Two years ago I passed a long Thursday at the diamond exchange. Manny was worried about money and Richie Boy showed up late and shikkah or drunk. His father checked his watch. It was a little before noon. They argued the rest of the day about business and family. I stayed out of it and we closed a little early for a change.
We left the store and Richie Boy headed home to his wife and his pillows.
My wife and family were far away in Thailand.
Very far away.
I walked over to Grand Central Terminal for a bowl of New England clam chowder at the Oyster Bar. The expansive train station bustled with homeward bound commuters. I hugged the wall to avoid the crush and regarded the well-fed faces. They all had someplace to be and someone to see.
Everyone, but one gaunt and gray man in dark suit.
His pace across the Tennessee pink marble was slow. I stopped to watch his head bounce up and down in a heroin nod and thought, “William Burroughs.”
Years ago I had spotted the author of JUNKIE shuffling across Grand Central Terminal.
No one else had recognized the writer.
I had wanted to ask the grey eminence of heroin for an autograph, but had respected his privacy and granted him unhindered passage.
I caught sight of him several more times. He had been always high. Grand Central Terminal must have been close to his dealer. My attention had been obvious. He had assessed me as a fellow traveler and acknowledged our narcotic affiliation with an uplifted finger to his head.
Today was different.
Different, because Burroughs had died in 1997.
Fourteen years ago, but the approaching phantasm was familiar for another reason.
It was my old friend, Davy.
The ex-doorman was younger than me by a decade. He had once been the desire of every gay boy in New York. He now looked twice my age, although just as likely to survive every person in the terminal with a junkie’s determination. I almost let him walk by, then called out his name.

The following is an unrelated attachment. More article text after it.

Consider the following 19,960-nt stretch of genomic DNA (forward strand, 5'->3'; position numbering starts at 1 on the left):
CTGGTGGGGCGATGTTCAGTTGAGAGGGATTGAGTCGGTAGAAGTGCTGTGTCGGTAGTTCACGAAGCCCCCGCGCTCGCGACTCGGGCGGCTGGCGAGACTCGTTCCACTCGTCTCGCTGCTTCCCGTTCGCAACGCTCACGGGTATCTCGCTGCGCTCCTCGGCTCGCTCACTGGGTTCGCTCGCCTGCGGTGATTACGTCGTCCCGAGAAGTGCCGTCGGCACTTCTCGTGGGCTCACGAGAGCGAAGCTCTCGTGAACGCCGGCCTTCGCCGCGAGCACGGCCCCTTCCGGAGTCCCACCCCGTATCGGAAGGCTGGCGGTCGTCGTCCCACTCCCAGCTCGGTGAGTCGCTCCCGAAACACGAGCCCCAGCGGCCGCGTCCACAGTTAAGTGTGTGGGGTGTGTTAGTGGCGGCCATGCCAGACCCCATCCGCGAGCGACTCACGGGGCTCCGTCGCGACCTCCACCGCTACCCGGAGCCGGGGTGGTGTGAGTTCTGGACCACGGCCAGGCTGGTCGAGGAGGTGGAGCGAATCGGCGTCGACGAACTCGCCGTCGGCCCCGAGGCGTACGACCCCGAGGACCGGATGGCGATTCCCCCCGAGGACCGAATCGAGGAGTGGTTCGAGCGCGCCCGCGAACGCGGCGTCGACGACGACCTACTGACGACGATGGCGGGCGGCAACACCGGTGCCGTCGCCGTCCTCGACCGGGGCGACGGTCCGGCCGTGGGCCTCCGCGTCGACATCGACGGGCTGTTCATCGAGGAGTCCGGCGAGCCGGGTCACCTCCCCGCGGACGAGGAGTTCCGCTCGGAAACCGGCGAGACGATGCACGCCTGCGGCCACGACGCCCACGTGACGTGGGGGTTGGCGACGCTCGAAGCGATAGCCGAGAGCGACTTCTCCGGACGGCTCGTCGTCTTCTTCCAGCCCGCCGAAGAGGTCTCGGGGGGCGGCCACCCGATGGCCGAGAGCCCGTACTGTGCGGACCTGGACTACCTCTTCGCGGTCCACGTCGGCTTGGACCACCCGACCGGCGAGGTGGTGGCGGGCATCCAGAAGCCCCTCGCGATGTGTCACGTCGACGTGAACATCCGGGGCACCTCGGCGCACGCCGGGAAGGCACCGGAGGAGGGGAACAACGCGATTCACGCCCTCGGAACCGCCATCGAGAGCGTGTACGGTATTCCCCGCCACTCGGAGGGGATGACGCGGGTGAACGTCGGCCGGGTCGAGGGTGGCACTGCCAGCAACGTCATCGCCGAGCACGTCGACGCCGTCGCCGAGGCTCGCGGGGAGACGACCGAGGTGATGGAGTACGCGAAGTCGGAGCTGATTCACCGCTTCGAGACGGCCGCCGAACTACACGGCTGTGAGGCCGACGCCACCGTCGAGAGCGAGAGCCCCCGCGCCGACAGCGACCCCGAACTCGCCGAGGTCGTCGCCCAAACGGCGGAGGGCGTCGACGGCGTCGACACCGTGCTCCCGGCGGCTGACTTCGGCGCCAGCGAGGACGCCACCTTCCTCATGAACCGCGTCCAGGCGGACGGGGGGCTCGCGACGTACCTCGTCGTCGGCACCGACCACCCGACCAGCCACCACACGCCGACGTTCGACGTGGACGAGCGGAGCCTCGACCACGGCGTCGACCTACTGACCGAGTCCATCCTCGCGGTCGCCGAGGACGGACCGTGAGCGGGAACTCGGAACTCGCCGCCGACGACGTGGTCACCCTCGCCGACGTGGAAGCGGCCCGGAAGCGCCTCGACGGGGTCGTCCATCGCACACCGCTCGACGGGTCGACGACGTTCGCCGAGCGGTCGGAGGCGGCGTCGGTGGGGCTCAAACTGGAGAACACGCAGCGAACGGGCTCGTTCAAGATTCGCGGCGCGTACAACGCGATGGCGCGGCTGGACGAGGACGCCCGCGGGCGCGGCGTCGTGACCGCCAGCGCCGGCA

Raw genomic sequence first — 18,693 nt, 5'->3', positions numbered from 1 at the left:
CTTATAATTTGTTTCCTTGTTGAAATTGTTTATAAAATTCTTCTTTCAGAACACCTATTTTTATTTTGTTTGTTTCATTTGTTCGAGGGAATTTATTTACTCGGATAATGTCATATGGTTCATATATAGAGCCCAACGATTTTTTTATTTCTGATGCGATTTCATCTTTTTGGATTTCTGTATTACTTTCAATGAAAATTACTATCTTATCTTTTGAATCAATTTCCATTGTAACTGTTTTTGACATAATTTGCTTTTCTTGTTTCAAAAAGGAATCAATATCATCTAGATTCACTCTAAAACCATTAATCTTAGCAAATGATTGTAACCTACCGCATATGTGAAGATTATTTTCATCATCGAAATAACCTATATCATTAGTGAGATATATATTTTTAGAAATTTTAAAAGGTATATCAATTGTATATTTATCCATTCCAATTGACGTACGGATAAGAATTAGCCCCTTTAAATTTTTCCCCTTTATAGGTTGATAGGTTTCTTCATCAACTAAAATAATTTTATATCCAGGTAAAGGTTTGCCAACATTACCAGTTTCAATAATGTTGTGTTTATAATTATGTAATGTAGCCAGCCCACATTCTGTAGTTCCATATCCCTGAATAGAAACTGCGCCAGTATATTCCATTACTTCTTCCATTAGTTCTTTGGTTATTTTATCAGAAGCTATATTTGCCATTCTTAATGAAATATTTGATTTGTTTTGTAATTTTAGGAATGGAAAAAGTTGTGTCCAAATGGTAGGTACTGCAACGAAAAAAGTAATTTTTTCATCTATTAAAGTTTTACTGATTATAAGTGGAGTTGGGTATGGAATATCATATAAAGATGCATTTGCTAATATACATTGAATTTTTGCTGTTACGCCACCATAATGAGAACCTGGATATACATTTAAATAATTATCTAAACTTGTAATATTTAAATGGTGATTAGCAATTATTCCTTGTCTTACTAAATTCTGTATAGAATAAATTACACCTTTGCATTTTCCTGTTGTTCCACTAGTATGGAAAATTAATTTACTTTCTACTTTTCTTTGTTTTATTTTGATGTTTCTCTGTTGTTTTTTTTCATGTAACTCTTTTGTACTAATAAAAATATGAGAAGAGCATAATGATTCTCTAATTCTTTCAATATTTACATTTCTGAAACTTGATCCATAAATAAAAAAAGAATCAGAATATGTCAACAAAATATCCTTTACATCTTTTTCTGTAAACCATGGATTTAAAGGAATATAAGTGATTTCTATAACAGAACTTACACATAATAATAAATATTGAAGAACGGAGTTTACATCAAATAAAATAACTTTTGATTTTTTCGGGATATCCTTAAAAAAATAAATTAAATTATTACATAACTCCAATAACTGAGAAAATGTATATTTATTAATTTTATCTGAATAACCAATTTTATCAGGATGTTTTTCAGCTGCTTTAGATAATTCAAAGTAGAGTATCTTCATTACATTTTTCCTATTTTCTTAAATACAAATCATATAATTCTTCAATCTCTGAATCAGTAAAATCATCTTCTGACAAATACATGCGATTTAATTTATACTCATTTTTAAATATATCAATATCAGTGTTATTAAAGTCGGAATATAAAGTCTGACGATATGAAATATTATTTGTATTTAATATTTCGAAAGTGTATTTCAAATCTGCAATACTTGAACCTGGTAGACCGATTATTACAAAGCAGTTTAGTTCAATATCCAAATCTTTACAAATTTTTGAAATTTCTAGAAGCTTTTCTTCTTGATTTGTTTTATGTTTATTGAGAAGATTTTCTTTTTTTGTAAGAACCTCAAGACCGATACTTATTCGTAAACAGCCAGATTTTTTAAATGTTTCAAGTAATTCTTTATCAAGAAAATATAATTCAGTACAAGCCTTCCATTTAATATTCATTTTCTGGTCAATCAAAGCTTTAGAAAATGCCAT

Davy’s yellow teeth gleamed in the half-light of the sunset streaming through the terminal’s cathedral windows.
He blinked to awareness.
It sounded like a groan.
“You look good.” I would have said the same about anyone whom I thought was dead.
“Yeah, I’ve seen you worst.”
I kept the one-sided conversation short and sweet.
Davy was happy that I didn’t ask many questions. Even happier that I didn’t ask him if he was holding any dope. I would have loved some. A little smoke would take away the pain of being in New York without my family.
I mentioned an upcoming soiree featuring punk rock.
“Emily and Pat are showing their film NIGHTCLUBBING at NYU.” Davy had loved punk rock, but said, “I really don’t go out much anymore.”
“Neither do I.” We had our reasons. His were more believable than mine.
“I have a picture of you, me, Barney, and Phillip.” The four of us had worked at clubs together. We liked doing drugs. Any kind of drugs. Barney and Philip were gone. The only bad boys left were Davy and me. ” We looked like an old rock band re-uniting for an oldies tour. I’ll send you a copy.”
“I’d like that.” My friend bid me farewell. “And do me a favor.”
“What?” I reached into my pocket. I wasn’t rich, but I had an extra $20.
“Don’t tell anyone you saw me. You know people we know.”
“I won’t, but one last thing. When I saw you a couple of minutes ago I thought you looked like William Burroughs.”
“Fucking William Burroughs.” His eyes widened in horror. “He’s dead.”
“Adn you have more hair.”
“The living William Burroughs. Not the dead one.”
“Thank heavens for that and don’t tell anyone I look like that old queeny junkie.”
“Don’t worry about me. I’m fine.”
“Okay.” I was happy he didn’t want my $20. I only had $40. “I’ll see you around.”
“Not if I see you first.” He managed a smile and followed the same course as William Burroughs.
Davy was a bad boy and I was glad that he was alive.
There were too few of us left on the books and one day I might need to ask him for help, because my days of being a bad boy aren’t over, simply delayed to a time near death.
My wife thinks that date is years away. For my son’s sake I hope she’s right. I wanted to live to 78.
Fenway would be 20 then.
And Mem, my wife, only 46.
So fleeting and wasted on the young.